Faced with an ageing horticultural industry and technological advancement in the sector, Horticulture Innovation Australia reently launched its largest-ever industry recruitment and leadership drive.
The initiative’s goals will be realised through a series of collaborative projects with partners to include government agencies, research institutions, and commercial enterprises (national and international) that have co-invested in the HIA’s industry Leadership Fund.
Aside from its levy-based investments (Pool 1), Hort Innovation manages the investment of around $20m per annum in Australian Government seed funds across various research priorities (Pool 2) which are matched with co-investor funding. Pool 2 funds, says the HIA, “are used to address cross-industry challenges and opportunities of strategic, long-term importance to Australia’s horticulture industries”.
According to Hort Innovation CEO John Lloyd, the new fund will be used to identify and encourage potential industry leaders, via investment in various industry initiatives.
“This new Leadership Fund will provide opportunities for horticulture professionals, at all stages of their careers, to propel themselves up on leadership ladder. It will also provide significant resources to spruik to the nation that horticulture is a rewarding and creative industry to join,” he said.
Findings of a 2015 University of Queensland study commissioned by Hort Innovation indicated that Australia’s horticulture sector – with nearly 80 percent of producers reporting some form of innovation – outperformed the average Aussie business with regard to take-up of innovation.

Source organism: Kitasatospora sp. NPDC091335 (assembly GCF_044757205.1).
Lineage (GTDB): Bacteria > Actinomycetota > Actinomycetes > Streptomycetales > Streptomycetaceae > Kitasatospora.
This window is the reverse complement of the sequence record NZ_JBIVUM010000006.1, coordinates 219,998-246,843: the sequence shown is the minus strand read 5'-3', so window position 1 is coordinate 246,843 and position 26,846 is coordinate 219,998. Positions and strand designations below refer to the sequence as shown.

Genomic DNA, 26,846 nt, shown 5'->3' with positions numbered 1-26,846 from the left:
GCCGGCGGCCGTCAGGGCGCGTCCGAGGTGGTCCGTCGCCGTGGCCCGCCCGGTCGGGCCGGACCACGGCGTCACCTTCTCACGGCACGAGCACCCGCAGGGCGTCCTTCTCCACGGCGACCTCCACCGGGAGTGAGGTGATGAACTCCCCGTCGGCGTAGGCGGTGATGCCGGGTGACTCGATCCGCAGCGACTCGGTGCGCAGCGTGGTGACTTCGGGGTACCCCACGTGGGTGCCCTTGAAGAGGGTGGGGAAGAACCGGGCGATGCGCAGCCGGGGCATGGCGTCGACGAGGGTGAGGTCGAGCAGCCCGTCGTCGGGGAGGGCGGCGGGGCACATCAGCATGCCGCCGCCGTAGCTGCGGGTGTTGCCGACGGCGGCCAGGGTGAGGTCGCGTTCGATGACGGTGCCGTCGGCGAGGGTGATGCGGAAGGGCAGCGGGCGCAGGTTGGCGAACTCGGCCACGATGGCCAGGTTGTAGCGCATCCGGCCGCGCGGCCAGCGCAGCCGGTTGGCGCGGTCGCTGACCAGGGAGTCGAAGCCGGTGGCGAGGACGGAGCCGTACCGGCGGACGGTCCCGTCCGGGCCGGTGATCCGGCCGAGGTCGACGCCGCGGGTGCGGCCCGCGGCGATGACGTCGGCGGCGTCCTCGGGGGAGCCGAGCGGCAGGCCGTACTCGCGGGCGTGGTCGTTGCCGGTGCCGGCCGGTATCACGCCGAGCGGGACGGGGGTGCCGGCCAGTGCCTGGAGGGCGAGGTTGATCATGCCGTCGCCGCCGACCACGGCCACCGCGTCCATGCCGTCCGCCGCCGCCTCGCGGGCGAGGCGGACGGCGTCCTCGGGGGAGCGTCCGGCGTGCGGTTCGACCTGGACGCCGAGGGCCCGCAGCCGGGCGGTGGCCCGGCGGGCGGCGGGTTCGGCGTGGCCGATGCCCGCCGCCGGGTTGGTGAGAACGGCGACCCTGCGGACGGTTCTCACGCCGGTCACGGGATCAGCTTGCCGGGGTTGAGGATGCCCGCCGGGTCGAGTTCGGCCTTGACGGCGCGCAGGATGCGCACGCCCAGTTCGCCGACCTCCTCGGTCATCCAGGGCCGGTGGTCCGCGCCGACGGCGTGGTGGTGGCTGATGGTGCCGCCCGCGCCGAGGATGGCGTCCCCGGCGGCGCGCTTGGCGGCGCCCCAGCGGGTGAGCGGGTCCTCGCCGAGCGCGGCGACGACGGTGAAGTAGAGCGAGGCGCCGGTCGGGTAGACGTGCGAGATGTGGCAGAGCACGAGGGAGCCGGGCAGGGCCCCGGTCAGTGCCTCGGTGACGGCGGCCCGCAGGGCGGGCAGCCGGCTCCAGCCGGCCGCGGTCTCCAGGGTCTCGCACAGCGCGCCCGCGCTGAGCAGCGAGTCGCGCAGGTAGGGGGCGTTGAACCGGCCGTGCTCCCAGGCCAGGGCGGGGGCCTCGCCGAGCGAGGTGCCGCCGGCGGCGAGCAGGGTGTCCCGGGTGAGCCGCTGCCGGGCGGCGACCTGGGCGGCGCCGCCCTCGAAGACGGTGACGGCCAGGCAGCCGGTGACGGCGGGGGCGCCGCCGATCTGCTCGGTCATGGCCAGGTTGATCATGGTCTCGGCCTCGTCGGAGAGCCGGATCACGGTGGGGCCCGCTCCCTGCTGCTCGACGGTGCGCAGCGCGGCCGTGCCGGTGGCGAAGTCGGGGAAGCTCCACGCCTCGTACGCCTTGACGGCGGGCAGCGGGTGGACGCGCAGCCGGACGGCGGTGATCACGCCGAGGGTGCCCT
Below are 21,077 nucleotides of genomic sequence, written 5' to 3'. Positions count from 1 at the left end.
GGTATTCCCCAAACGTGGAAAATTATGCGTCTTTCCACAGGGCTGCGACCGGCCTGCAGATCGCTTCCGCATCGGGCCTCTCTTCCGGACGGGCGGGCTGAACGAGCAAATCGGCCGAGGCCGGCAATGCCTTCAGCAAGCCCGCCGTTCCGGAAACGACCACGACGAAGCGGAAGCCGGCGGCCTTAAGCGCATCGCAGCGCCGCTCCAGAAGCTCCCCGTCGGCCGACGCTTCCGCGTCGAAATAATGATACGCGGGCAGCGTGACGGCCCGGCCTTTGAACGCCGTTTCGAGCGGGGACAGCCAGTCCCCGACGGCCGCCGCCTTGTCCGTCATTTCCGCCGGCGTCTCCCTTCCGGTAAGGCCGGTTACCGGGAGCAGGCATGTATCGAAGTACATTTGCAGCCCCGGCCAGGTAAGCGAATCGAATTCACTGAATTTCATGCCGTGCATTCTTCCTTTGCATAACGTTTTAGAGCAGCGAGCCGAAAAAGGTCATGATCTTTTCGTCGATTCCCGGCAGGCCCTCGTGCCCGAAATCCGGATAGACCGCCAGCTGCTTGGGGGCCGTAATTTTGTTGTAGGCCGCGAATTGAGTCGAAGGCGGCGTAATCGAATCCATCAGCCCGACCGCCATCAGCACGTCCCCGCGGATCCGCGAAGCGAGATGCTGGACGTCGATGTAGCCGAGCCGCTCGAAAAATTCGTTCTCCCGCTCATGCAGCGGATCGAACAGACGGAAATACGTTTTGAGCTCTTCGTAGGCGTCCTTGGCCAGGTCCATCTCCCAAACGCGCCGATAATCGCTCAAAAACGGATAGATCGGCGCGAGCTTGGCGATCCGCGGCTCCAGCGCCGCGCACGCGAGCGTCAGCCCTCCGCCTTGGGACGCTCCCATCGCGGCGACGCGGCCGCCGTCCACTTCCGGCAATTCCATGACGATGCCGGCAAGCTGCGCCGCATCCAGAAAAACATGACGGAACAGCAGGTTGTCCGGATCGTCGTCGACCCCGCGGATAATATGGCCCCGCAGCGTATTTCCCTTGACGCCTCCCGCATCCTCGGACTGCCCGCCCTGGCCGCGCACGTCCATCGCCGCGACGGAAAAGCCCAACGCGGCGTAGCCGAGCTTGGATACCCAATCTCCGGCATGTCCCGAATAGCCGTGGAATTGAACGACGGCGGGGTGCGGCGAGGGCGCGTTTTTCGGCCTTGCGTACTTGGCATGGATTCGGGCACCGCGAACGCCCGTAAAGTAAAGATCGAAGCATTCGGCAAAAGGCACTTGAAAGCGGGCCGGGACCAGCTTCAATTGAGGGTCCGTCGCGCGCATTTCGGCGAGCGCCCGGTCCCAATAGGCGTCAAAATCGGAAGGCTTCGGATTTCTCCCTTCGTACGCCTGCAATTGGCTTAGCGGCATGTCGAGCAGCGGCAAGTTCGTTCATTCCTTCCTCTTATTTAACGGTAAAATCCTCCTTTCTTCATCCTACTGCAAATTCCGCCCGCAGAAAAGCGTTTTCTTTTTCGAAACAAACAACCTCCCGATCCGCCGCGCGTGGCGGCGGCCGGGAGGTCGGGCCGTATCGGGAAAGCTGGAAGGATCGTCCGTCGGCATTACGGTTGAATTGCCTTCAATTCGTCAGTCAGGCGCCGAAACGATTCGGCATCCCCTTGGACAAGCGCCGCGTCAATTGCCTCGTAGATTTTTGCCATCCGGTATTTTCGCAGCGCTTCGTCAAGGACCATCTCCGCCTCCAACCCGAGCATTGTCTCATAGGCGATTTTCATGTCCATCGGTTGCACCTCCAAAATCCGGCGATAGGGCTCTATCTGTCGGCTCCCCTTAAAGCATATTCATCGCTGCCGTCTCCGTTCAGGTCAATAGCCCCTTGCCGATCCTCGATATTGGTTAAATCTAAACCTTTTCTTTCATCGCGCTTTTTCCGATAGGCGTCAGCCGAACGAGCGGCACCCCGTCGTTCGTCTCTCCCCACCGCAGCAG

“Never before have we seen this level of innovation in the horticulture industry – we are using drones and robotic technology to increase farm efficiencies, we are combating pests with groundbreaking science and we are breeding world-first produce varieties,” Lloyd said, noting that the nation’s horticulture sector has never been so diverse or so exciting.
“Increasingly, Australian growers are also finding ways to think outside of traditional fruit and vegetable offerings,’ Lloyd said. “For example, a banana farmer in Queensland is operating a booming banana flour business after seeing dust rise from a bunch of bananas he ran over in his car.”
The challenge? According to the UQ study, 72 percent of Australia’s horticulture growers are now upwards of 50 years old – so recruiting and retaining promising young people is crucial to the future success of the sector.
“We want to attract the best and the brightest people from a range of disciplines to careers in horticulture,” Lloyd said. “However with increasing urbanisation, young people do not always view horticulture as a viable career option because they are not exposed to it – and they are missing out.”
The goal of Hort Innovation’s new leadership fund, he said, is to turn that situation around. “There is so much passion and talent among the young people that are currently getting exposure to the industry. For example, a Sydney agricultural school student recently developed biodegradable plastic out of pistachio nut shells,” Lloyd said.
“This Leadership Fund will give emerging generations of growers and agriscientists the resources to realise their ideas for the benefit of the industry, and all Australians.”
The first wave of Leadership Fund program initiatives is currently being rolled out. For further information and updates, visit the Hort Innovation site.
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